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DUGVsSgp1  -  nucleocapsid protein

Dugbe virus

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Disease relevance of DUGVsSgp1

  • This can encode a 483 amino acid polypeptide, M(r) 53.9 kDa, corresponding to the viral nucleocapsid protein N. The DUG N protein is thus similar in length to the N proteins of Hazara (HAZ) and Crimean-Congo haemorrhagic fever (CCHF) nairoviruses, which are 485 and 482 amino acids in length, respectively [1].
  • N protein trimers from the Andes, Puumala, Prospect Hill, Seoul, and Sin Nombre viruses recognize their individual homologous panhandles as well as other hantavirus panhandles with high affinity [2].
  • The 49.4-kDa product was expressed as a fusion protein with beta-galactosidase in Escherichia coli cells and confirmed as DUG N protein by Western blotting with DUG N-specific monoclonal antibody [3].
  • The nucleocapsid protein N accumulated in scattered foci throughout the cytoplasm, and this appears to be related to the limited maturation of DUG virus particles that occurred [4].
  • Monoclonal and polyclonal antibodies to the N protein of Crimean-Congo haemorrhagic fever (CCHF) virus were found to cross-react weakly with the baculovirus expressed DUG N protein by Western blotting [5].

High impact information on DUGVsSgp1


Analytical, diagnostic and therapeutic context of DUGVsSgp1

  • Western and Northern blot analyses showed significantly lower DUGV nucleocapsid (N) protein expression and DUGV genomic RNA, respectively, in the presence of MxA [8].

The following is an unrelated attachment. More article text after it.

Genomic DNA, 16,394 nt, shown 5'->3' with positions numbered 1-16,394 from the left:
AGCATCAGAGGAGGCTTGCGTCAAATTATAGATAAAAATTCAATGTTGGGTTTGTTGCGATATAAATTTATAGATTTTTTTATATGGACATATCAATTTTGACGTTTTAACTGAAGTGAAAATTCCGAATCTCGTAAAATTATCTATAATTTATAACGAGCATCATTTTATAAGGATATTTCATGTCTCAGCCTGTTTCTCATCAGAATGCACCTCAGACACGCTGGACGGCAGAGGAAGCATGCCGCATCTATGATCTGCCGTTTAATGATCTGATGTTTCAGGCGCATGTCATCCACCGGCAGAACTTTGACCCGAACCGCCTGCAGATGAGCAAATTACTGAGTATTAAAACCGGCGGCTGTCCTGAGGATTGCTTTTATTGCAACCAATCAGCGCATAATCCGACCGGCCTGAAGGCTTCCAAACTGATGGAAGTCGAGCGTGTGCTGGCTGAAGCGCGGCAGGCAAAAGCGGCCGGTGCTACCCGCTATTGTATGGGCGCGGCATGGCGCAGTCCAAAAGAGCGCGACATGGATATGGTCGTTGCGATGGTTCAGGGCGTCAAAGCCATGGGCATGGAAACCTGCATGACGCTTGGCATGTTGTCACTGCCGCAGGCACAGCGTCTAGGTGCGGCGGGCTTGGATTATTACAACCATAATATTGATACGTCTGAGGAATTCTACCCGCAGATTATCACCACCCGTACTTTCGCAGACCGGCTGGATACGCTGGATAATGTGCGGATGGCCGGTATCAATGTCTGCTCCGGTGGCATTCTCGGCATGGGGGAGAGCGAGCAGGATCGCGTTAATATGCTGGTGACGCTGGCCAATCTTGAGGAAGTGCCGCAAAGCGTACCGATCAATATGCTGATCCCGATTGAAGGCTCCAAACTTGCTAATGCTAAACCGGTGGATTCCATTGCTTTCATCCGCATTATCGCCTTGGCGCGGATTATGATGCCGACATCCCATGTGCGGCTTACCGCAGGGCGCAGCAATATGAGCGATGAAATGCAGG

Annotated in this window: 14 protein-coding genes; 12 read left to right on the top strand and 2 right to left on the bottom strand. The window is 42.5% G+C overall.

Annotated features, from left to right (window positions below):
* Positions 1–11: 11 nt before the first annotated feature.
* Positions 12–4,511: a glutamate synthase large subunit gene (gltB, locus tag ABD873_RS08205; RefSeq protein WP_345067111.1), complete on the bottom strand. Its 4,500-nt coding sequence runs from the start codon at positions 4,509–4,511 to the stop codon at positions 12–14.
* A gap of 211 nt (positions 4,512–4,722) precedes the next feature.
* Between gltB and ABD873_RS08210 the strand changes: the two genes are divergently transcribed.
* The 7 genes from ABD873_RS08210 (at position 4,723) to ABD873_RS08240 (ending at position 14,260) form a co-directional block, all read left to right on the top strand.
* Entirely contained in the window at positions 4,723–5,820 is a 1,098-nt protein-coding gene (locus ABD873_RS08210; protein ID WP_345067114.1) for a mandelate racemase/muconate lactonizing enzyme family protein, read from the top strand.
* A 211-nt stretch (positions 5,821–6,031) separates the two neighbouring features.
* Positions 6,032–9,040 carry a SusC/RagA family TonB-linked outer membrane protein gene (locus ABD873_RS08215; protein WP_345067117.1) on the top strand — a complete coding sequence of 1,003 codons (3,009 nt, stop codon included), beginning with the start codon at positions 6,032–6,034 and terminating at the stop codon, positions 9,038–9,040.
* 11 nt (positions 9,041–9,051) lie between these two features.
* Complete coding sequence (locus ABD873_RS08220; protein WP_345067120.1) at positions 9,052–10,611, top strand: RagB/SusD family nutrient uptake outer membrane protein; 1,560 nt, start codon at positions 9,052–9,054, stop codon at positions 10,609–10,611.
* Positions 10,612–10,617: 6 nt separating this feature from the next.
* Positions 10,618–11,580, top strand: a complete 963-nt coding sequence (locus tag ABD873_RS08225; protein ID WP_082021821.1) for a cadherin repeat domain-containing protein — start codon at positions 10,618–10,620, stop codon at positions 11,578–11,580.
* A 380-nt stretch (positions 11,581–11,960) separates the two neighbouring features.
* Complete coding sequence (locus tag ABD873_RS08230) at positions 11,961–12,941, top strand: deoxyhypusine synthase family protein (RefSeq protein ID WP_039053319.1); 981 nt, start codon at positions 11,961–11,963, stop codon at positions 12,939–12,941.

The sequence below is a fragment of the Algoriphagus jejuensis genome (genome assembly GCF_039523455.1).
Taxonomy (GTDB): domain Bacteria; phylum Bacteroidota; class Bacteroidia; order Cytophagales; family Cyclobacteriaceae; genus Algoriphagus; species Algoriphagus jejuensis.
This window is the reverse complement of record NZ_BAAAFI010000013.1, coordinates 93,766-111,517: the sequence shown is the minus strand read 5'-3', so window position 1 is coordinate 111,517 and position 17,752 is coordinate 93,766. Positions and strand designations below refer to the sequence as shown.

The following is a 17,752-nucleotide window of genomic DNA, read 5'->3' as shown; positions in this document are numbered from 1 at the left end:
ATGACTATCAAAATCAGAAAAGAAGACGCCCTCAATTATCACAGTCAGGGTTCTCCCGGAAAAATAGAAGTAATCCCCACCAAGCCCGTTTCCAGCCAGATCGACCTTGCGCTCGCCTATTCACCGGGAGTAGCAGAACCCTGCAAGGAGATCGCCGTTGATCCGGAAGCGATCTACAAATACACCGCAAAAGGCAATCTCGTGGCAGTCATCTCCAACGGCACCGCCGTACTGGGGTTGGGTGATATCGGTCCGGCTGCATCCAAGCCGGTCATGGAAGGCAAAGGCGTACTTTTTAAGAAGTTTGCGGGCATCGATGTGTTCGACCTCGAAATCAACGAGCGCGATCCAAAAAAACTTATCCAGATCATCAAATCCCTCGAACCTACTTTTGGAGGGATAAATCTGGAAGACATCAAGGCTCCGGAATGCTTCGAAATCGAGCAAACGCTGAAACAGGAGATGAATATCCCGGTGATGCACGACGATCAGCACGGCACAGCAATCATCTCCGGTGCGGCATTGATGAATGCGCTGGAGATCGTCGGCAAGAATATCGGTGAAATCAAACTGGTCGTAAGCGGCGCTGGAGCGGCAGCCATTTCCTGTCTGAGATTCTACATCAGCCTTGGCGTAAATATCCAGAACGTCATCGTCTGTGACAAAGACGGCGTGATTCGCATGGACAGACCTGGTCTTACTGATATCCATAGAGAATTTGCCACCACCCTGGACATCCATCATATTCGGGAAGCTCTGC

1. Dugbe nairovirus S segment: correction of published sequence and comparison of five isolates. Bridgen, A., Dalrymple, D.A., Elliott, R.M. Virology (2002) [Pubmed]
  2. Hantavirus N protein exhibits genus-specific recognition of the viral RNA panhandle. Mir, M.A., Brown, B., Hjelle, B., Duran, W.A., Panganiban, A.T. J. Virol. (2006) [Pubmed]
  3. Coding strategy of the S RNA segment of Dugbe virus (Nairovirus; Bunyaviridae). Ward, V.K., Marriott, A.C., el-Ghorr, A.A., Nuttall, P.A. Virology (1990) [Pubmed]
  4. Structure and morphogenesis of Dugbe virus (Bunyaviridae, Nairovirus) studied by immunogold electron microscopy of ultrathin cryosections. Booth, T.F., Gould, E.A., Nuttall, P.A. Virus Res. (1991) [Pubmed]
  5. Expression of the nucleocapsid protein of Dugbe virus and antigenic cross-reactions with other nairoviruses. Ward, V.K., Marriott, A.C., Polyzoni, T., el-Ghorr, A.A., Antoniadis, A., Nuttall, P.A. Virus Res. (1992) [Pubmed]
  6. Nairobi sheep disease virus, an important tick-borne pathogen of sheep and goats in Africa, is also present in Asia. Marczinke, B.I., Nichol, S.T. Virology (2002) [Pubmed]
  7. Persistent infection of Aedes albopictus C6/36 cells by Bunyamwera virus. Elliott, R.M., Wilkie, M.L. Virology (1986) [Pubmed]
  8. Inhibition of Dugbe nairovirus replication by human MxA protein. Bridgen, A., Dalrymple, D.A., Weber, F., Elliott, R.M. Virus Res. (2004) [Pubmed]
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